These workers are being used to broaden access to routine care in communities that have lacked it. As the result of efforts by dental hygienists’ groups along with public health, grassroots, and tribal organizations, dental hygienists in some states can now bill Medicaid directly for their services and provide care in schools and other settings to patients who have not first been examined by dentists. In tribal areas of Alaska, Washington, and Oregon, and throughout Minnesota, dental therapists are now offering needed dental services to patients who have long lacked care.  But, as I learned in my reporting, some of these steps have been very hard-won due to strong resistance from state and national dental organizations. I talked with South Carolina dental hygienist Tammi Byrd, RDH, for example, whose school-based hygiene initiative was nearly shut down by the state dental board. I interviewed dental therapists in Alaska who were sued by dental organizations who hoped to stop their program. Yet in these and in other cases, the work of these providers was ultimately allowed to go forward in the interest of improved access to care.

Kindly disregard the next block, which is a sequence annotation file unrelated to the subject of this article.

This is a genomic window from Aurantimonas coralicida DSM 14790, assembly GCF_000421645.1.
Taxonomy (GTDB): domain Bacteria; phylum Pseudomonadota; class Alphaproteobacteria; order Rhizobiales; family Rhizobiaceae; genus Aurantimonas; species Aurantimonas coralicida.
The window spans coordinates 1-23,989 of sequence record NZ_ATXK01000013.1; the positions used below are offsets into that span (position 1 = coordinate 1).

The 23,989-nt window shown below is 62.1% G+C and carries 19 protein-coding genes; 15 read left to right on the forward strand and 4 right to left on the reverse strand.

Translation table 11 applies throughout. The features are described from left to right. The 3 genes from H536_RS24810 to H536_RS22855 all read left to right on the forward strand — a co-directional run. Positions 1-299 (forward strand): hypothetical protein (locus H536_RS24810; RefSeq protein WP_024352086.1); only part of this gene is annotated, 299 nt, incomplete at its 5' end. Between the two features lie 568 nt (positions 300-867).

Q  What was the most shocking thing you discovered during your research?

A It has to have been the depth and intensity of America’s dental suffering. My reporting work took me from Florida to Alaska; I talked with families who had lost loved ones to dental infections; people sleeping in their cars with excruciating toothaches, hoping and praying for care at free clinics; I met people who had pulled out their own teeth in desperation; children who cried in fear of dental visits. On the hopeful side, though, I also met oral health professionals, researchers, policy experts, public officials, and lawmakers passionately devoted to getting care to people who need it; to better understanding the factors that contribute to health and disease; to promoting oral health literacy and to re-thinking the system; and to finding ways to address what former Surgeon General David Satcher, MD, PhD, called this country’s “silent epidemic” of oral disease.